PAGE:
The Belle flew on to Nashville and the northeast states. Margaret was flown to Cleveland by Bob’s pre-war employer to surprise him. Surprise indeed: he already had a date for the evening. Still, he swept Margaret into his arms for the cameras and insisted they get married on the spot. A store was opened so Margaret could buy a wedding dress, but she declined, envisioning a less frantic ceremony.
Margaret went home to Memphis and the Belle flew west. Her scrapbooks are full of newspaper clippings that show women clambering over one another to get an autograph from the handsome pilot of the Memphis Belle. She recalled that when Bob was in town, women called her house looking for him. “Some wanted to ask about their brothers who were still overseas,” she says. “But some of them just wanted to flirt.” She also learned that Bob had already been married.
On August 1, Margaret phoned him at the Brown Palace Hotel in Denver. “I don’t remember what made me so mad,” she says. “Some woman must have answered the telephone, or she must have come and talked to him while he was talking to me. But something happened.” Margaret broke the engagement.
“I was just devastated,” she says. “He may have tried to call the next day, but I went over to my friend’s house. I remember sitting out on her front porch just crying my heart out.”
Margaret also called her Army Air Forces contact. “He said, ‘You can’t break that engagement.’ I said, ‘Well, the hell I can’t. I’ve already done it.’ He said, ‘You hold fire now, I’ll get back to you.’ Then he called me back and said, ‘Well, don’t you get it to the newspapers. Let’s keep this under cover.’ But it was too late.”
A small item ran in the August 3 Memphis Commercial Appeal: “Wedding Bells Won’t Ring Out for Memphis Belle and Flier.” Within a week Bob was engaged to a woman in San Antonio. That too made the news, but the romance didn’t last. Soon Bob was again begging Margaret to reconsider.
She needed more time, but the war wouldn’t wait. By December Bob had a new assignment and a new airplane to fly in the Pacific. He wrote to Margaret and thanked her, on behalf of the whole crew, for allowing them to name the Memphis Belle after her. Then he married Dorothy Johnson of Asheville, North Carolina, his hometown. A year later he led the first B-29 raid on Tokyo in a bomber named Dauntless Dotty.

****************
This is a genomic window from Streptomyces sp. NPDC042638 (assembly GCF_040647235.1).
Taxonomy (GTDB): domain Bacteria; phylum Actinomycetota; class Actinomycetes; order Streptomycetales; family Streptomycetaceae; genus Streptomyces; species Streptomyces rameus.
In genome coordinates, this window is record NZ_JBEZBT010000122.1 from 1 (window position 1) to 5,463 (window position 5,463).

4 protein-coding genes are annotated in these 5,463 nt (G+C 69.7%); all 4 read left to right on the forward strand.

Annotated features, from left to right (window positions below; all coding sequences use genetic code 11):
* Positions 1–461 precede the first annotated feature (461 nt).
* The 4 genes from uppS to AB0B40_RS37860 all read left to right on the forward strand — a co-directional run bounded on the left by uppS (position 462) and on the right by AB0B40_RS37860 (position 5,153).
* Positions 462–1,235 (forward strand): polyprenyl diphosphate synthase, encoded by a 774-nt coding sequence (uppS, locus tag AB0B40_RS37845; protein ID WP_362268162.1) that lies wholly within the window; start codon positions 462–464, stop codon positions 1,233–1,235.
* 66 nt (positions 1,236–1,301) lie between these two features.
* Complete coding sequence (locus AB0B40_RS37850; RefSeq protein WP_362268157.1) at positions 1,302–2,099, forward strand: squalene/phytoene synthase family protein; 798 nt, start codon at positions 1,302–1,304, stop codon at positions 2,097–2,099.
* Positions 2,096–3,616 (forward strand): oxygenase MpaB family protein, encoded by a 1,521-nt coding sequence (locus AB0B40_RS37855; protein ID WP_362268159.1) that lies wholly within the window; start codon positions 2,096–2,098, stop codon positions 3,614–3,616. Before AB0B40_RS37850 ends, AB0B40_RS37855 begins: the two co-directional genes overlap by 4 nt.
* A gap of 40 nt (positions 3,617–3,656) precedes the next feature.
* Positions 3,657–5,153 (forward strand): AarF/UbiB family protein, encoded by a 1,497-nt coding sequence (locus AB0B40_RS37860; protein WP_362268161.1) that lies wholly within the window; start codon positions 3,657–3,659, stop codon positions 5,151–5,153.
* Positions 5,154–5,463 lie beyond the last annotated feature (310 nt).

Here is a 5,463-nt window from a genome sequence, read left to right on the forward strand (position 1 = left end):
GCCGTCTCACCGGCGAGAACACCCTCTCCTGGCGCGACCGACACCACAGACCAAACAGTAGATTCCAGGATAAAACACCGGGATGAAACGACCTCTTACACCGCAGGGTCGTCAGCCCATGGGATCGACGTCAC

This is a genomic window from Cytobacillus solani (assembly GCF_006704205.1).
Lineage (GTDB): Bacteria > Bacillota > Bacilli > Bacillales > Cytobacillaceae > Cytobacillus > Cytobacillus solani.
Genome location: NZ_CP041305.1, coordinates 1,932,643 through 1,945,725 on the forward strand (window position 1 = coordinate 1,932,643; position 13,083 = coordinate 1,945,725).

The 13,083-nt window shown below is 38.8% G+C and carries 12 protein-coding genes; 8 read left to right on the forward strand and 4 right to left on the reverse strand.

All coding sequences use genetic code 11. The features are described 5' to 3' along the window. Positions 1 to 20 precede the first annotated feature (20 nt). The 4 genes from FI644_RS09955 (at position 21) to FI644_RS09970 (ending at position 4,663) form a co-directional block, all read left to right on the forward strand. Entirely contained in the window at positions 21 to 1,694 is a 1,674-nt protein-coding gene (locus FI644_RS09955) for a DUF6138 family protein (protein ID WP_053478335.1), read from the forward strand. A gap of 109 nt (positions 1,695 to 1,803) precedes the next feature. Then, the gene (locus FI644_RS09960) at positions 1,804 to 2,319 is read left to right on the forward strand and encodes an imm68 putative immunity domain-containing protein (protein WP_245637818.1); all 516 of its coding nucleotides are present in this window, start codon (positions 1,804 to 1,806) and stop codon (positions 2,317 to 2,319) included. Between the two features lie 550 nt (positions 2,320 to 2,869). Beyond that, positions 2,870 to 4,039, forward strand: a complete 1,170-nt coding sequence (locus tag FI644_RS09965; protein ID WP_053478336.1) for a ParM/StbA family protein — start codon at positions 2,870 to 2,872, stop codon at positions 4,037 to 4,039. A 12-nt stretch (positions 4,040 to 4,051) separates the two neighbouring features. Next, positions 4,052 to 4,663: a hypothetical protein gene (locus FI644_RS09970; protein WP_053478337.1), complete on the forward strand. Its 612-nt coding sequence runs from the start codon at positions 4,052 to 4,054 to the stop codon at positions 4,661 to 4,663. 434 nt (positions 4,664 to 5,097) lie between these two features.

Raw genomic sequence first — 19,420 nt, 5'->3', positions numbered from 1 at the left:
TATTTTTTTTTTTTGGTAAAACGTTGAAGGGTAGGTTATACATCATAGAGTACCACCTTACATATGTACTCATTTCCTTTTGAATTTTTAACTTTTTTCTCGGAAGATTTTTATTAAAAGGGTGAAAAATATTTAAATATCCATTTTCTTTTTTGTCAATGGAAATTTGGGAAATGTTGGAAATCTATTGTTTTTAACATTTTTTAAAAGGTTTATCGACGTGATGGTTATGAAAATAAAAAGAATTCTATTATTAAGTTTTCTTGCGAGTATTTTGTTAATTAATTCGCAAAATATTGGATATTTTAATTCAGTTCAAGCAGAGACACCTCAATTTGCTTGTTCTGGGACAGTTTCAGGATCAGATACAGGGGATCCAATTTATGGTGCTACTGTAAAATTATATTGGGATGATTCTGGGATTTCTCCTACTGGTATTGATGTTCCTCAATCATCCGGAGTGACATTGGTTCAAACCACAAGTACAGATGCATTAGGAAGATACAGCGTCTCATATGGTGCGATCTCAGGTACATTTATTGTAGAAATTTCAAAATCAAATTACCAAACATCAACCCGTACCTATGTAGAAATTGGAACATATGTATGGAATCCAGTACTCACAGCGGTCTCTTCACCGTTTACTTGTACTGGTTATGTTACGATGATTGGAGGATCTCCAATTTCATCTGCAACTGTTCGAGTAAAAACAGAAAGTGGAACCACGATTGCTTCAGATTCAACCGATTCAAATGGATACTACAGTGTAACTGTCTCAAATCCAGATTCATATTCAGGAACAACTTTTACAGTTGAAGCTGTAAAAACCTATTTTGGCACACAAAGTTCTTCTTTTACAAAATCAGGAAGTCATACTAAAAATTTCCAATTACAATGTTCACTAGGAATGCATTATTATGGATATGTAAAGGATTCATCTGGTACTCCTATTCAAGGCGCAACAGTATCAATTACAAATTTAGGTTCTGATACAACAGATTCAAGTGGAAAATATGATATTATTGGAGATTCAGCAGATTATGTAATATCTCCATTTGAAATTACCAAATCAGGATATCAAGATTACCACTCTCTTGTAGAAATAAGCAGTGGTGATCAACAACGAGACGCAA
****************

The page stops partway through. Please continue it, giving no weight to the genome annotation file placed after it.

Margaret Polk still lives in Memphis, where the Memphis Belle is on permanent display. She occasionally shows up at the Memphis Belle Pavilion to sign autographs. Often she’s asked if she’s the girl in the bathing suit perched up there on the nose of the airplane. She’s not, but she tells them she is—just to see their “little ol’ mouths fall open.”
“I’m still crazy about Bob,” she says. In the 1950s Margaret married a traveling tractor parts salesman, but the five-year marriage never approached the intensity of the romance she had with Bob, who eventually divorced Johnson and remarried.
Still, Margaret says she and Bob are friends. A recent Christmas card from him reads, “Love bears all things, believes all things, hopes all things, endures all things. Love never ends.” It is signed, “Past, present, future—love, Bob.” “That Bob,” Margaret says, shaking her head. “He could charm a snake.”
—Elaine de Man
Margaret Polk died of cancer at her home on April 5, 1990, just after this story was published. She was 67. Robert Morgan died on May 15, 2004, in Asheville, North Carolina, of complications from a fall. He was 85. His wife Elizabeth Morgan had died in January 1992, and he remarried that August, under the wing of the Memphis Belle. Morgan’s letters to Polk are now at Memphis State University.